London Coffee Festival 2018: Preview

The 2018 London Coffee Festival LogoIt’s London Coffee Festival time again! Yes, that’s right, in just two weeks’ time, the London Coffee Festival will be in full swing, back again in the Old Truman Brewery in Brick Lane from Thursday, 12th April to Sunday, 15th April. If this is your first London Coffee Festival, take a look at my round up of last year’s festival. Alternatively, if you’ve been before, it’s all very familiar.

There are industry days on Thursday/Friday, an extended consumer session on Friday evening (introduced last year) and three three-hour consumer sessions on Saturday/Sunday (Brunch, Lunch and Teatime). In past years, the Industry Days used to be free, but since last year, the London Coffee Festival has started to charge for them, with day tickets available, along with a combined two-day ticket.

Talking of tickets, my usual advice applies: get your ticket now. For starters, you get a significant discount on the on-the-door price (at least £6). What’s more, tickets are already selling fast! Leave it to the day of the festival and it could easily be sold out. You can buy tickets for individual sessions, or you can buy VIP tickets covering the whole day on Saturday/Sunday.

Note: If you want to buy my book, The Philosophy of Coffee, I will have plenty of copies with me. I’ll also happily sign copies that you have bought elsewhere. Currently I’m planning on attending on Thursday, Friday and Saturday.

With that out of the way, let’s get on with the preview of the London Coffee Festival 2018, which you’ll find after the gallery, which is a collection of photos from last year’s festival.

  • The front entrance of the London Coffee Festival, in between sessions (ie no queues!).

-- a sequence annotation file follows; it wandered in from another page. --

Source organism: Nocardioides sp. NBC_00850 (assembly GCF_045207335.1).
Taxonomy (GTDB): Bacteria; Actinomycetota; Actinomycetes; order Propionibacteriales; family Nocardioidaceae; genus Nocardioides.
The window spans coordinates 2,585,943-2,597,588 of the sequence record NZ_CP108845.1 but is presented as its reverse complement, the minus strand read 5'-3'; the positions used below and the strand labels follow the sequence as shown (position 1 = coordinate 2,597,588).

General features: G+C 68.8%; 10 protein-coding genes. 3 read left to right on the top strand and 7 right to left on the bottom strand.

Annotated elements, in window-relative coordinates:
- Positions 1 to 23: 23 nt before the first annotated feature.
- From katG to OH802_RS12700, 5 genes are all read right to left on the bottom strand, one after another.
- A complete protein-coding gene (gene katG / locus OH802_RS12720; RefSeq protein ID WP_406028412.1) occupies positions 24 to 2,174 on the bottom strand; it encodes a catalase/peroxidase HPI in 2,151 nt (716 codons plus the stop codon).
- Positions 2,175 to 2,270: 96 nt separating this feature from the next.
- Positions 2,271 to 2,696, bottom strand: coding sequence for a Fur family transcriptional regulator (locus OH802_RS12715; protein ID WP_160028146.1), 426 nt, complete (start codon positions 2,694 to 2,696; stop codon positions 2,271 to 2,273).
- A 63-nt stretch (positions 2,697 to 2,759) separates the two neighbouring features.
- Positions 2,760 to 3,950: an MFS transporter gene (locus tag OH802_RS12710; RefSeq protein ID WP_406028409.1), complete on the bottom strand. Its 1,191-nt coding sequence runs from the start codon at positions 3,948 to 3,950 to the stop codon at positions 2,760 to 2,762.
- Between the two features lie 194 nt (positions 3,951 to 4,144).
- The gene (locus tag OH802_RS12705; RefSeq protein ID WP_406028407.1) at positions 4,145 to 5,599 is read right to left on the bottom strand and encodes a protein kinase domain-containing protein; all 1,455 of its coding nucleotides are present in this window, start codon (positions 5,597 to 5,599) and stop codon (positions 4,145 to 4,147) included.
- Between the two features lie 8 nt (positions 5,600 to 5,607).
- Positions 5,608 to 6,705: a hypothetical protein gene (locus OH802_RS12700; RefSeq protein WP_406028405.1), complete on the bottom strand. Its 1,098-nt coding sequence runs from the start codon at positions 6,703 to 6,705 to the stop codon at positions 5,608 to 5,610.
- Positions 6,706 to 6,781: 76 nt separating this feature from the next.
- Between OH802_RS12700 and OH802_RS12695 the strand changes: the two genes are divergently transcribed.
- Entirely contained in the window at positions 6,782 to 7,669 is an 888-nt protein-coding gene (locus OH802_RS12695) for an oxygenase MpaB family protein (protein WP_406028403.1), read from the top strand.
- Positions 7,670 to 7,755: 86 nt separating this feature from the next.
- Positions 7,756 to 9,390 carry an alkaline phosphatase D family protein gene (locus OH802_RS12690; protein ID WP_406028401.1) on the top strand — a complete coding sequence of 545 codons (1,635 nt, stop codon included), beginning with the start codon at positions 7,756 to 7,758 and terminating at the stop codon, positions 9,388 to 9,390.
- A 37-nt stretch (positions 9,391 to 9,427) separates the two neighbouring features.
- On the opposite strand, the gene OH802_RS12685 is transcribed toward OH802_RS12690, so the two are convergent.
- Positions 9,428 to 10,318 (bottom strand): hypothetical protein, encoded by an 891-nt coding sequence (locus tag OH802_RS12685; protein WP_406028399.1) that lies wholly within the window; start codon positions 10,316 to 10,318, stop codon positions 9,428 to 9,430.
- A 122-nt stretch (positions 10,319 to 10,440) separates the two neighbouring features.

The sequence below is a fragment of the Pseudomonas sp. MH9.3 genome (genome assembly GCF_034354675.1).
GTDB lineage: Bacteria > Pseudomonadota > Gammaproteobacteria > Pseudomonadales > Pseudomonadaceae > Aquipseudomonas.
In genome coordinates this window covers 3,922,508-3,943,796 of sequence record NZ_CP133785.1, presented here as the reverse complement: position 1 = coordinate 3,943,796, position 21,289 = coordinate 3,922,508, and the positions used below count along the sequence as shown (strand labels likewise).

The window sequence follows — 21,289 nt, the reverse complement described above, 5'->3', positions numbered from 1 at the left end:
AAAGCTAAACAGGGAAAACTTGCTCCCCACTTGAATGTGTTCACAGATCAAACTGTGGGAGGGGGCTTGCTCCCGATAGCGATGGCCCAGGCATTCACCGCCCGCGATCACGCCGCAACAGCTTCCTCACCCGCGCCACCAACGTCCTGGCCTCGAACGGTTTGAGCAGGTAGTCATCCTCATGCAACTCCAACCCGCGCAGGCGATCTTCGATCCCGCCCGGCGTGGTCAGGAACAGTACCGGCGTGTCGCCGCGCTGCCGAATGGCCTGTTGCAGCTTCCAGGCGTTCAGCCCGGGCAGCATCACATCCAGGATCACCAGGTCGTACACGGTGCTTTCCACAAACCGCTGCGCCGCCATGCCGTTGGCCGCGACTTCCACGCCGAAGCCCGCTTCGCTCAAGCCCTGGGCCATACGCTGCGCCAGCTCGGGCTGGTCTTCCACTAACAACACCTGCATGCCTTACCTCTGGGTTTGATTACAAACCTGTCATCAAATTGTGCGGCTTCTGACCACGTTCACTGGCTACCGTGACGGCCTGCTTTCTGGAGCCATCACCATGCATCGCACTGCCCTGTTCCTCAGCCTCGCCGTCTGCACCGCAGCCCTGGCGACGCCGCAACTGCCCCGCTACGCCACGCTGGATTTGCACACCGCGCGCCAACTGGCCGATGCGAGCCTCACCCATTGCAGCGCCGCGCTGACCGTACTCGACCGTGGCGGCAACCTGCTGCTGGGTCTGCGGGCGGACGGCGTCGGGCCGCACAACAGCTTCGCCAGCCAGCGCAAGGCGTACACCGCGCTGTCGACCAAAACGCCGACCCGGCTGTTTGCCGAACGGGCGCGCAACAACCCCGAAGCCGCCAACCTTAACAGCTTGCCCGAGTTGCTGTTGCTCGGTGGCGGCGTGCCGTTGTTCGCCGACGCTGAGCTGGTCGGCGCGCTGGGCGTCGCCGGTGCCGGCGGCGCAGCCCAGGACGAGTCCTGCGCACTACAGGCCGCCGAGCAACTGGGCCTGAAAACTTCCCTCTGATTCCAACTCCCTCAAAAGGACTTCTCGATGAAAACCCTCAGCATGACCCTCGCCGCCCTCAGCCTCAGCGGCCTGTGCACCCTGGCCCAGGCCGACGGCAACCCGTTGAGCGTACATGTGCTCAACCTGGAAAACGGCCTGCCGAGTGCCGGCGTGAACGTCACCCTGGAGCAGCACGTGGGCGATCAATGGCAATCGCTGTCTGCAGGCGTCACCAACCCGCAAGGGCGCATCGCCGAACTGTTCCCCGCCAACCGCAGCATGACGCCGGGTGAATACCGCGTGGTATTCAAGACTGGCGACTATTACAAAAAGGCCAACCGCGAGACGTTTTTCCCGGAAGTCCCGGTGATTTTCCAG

• Alternatively, if you have a VIP pass, you get to come in around the back...
  • ... which wil lead you into the (relatively) relaxed VIP lounge.
  • The main zone donwstairs, where you'll end up if you come in the front door.
  • The roasting & cupping area, known as the Factory, is back for another year.
  • The Tasting Room is one of the additions from last year which is back again this year.
  • Last year, the Roasters Village was split in two. This is Roasters Village South...
  • ... while this is Roasters Village North. The Roasters Village is back again this year.
  • You'll see a lot of these stairs, which are the only link between the ground and first floors.
  • Upstairs is the main hall, the Hyde Park zone, where'll you find the likes of Cakesmiths.
  • It's also home of the True Artisan Cafe, focal point of the Shoreditch zone.
  • The Shoreditch Zone was as packed as ever: here, the Roasting Party's ever-popular stand.
  • Elsewhere, the narrow corridors of the Innovation Zone are reminders of festivals past.
  • Right at the back is the White Label Kitchen, providing from some excellent street food.
  • It has its own (packed) seating area.
  • Finally, I'll leave you with a few favourites from last year. First, my favourite filter, from Outpost.
  • Next, my favourite espresso: the same coffee, again by Outpost, roasted for espresso.
  • My favourite flat white was a single-origin Kenyan from Frank & Earnest.
  • My favourite gadget: the O2 automatic milk frother...
  • ... or was it the Ubermilk, an automated milk steamer? Or was it both?
  • Favourite cup, the hand-blown glass cup from Sol.
  • And finally, for the second year running, my favourite food: Arancini Bros' veggie burger.
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I always start off by saying this: the best source of information is the London Coffee Festival website. However, I will say that compared to previous years, there’s not as much information there, which makes planning more difficult. I really miss the handy floorplan that was produced in previous years, with all the various Festival Zones marked on it, along with the timetable of who is on at the True Artisan Café. That said, you can now read the Festival Magazine on-line which is packed with interesting features.

There’s also a very handy schedule, which shows all the events/workshops in each session. What’s more, more events have been added to the schedule, including the participants at the True Artisan Cafe. Even better, you can filter by type, which is really helpful when there are multiple events per timeslot. In terms of planning my visit, I think this is the most useful tool. It also shows which events have spaces left: The Lab features, which are mostly talks) are free, but everything else has to be booked at £5/£6 per slot and they all have limited places. You need to look for “Book” on the right-hand side; if it just says “Info” then it’s sold out (and plenty of them are, even with two weeks to go).